Power of Attorney/AmericanBarAssociation

Also read our previous Blogs at:

Why Do I Need a Power of Attorney?

C19 UPDATE: If You Have Not Yet Named Someone with Medical Power of Attorney, Do It Now

What Is the VA’s Plan for Long-Term Care for Baby Boomers?

What Is the VA’s Plan for Long-Term Care for Baby Boomers?  Teresa Boyd, Assistant Deputy Undersecretary for Health at the Veterans Health Administration recently told House Veterans Affairs Subcommittee on Health members they would have to wait another few weeks before the VA’s “Elderly Strategic Plan” will be ready for release. Even so, lawmakers asked the VHA official about issues found in a recent Government Accountability Office report.

Military.com’s recent article entitled “Lawmakers Scrutinize VA’s Plans to Provide Long-Term Care for Aging Baby Boomers” reports that there are currently about 3.2 million veterans aged 65 years or older using VA health care services. The GAO found that the VA anticipates the amount of long-term care provided to veterans with service-connected disabilities will increase by 18% from fiscal 2017 to 2037, plus another 5% to provide the services to post-9/11 veterans.

The government watchdog report identified three issues facing the VA, as it prepares for a generation of aging Baby Boomers:

  1. Staffing shortages
  2. Access to specialized providers; and
  3. Trouble getting to vets in rural areas.

Boyd said that the VA’s plan will address the concerns listed by the GAO.

Despite the VA’s ongoing improvements to scholarship and student loan payback programs to attract more staff, Representative Conor Lamb, D-Pennsylvania, wasn’t as optimistic. He’s concerned the current administration’s actions against VA unions will detract those the VA is trying to court. The Trump administration had cut a type of pay union representatives receive, while pursuing grievances on behalf of bargaining units and requiring union staff to pay for office space.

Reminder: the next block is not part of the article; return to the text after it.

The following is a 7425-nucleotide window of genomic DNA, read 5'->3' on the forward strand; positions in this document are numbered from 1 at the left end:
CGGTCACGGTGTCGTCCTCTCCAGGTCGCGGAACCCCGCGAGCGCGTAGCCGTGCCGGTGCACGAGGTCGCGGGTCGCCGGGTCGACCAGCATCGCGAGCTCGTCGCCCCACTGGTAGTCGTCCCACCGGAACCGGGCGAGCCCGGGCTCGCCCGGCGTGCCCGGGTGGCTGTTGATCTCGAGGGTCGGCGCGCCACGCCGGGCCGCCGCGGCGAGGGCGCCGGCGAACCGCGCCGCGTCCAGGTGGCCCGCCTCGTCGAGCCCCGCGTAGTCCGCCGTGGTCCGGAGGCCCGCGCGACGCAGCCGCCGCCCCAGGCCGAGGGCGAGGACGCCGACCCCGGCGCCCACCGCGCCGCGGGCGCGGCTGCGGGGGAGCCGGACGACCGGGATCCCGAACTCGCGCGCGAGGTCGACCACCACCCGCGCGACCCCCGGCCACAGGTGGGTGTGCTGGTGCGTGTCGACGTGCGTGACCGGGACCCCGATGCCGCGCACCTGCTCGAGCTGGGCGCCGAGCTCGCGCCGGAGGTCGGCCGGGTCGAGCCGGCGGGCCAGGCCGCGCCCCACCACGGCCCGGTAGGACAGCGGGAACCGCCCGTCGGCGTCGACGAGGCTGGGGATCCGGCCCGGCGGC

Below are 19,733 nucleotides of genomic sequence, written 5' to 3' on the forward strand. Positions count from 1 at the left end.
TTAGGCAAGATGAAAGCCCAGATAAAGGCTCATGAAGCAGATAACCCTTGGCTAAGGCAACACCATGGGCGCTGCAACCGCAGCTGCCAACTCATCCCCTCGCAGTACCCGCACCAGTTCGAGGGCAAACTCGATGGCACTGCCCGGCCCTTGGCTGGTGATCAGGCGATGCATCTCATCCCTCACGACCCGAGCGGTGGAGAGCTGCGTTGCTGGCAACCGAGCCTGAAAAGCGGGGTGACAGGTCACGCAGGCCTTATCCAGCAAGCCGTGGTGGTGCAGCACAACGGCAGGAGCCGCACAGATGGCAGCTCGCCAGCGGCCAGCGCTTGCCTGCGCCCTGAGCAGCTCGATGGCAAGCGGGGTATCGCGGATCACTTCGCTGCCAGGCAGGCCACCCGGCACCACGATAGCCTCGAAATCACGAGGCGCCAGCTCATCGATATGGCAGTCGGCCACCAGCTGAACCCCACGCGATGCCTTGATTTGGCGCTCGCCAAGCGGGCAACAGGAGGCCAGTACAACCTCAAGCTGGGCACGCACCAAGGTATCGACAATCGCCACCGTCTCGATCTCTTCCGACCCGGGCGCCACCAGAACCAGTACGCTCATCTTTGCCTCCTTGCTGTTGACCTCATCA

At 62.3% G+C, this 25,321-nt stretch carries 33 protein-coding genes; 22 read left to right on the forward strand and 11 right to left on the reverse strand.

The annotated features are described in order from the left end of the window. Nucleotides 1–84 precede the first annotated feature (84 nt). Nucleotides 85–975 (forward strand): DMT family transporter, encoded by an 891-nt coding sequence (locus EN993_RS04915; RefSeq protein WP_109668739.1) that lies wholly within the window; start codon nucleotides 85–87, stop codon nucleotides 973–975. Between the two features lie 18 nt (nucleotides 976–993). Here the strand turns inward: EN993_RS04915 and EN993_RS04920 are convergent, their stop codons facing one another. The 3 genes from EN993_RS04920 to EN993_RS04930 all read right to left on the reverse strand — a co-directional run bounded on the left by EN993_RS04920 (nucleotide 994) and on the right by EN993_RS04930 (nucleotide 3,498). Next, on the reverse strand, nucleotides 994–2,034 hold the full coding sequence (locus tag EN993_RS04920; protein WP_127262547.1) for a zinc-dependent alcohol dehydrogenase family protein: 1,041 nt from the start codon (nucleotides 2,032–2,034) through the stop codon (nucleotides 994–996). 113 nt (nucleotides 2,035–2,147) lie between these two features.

“The type of people who are going to take a home health aide or assistance job are often the people who need that sort of protection and support the most,” he said. “And I think for us to recruit the best of the best in that category for the next generation, you want the people who are already there telling their friends, ‘Hey, VA’s a great place to work. They stick up for us; they pay us well; they take care of our needs if we get sick … ‘”

Lamb asked the VA to consider this, as it looks at the obstacles found in the GAO report.

Meanwhile, Brownley and other lawmakers advocated for more investments in the VA’s in-home, long-term care programs.

“In recent years, stakeholders have largely focused on VA’s community care and caregiver programs. While these are essential areas for VA to get right, the scale of the silver tsunami is something VA cannot afford to get wrong,” Brownley said. “Millions of veterans and their families are relying on us to ensure their later years are as dignified and healthy as possible.”

Boyd agreed that many seniors want to remain in their own homes as long as possible, rather than moving to a facility for their long-term care. Boyd reported that the results of one of the VA’s in-home programs, Choose Home, have played a role in developing the strategic plan to be released in the next few weeks.

Reference: military.com (March 9, 2020) “Lawmakers Scrutinize VA’s Plans to Provide Long-Term Care for Aging Baby Boomers”

Check out more related articles at :

The 2030 Problem: Caring for Aging Baby Boomers

Long-term Care Planning for Baby Boomers: Addressing an Uncertain Future

You can also read one of our previous Blogs at :

Do I Need Long-Term Care and Why?

POA COVID

C19 UPDATE: If You Have Not Yet Named Someone with Medical Power of Attorney, Do It Now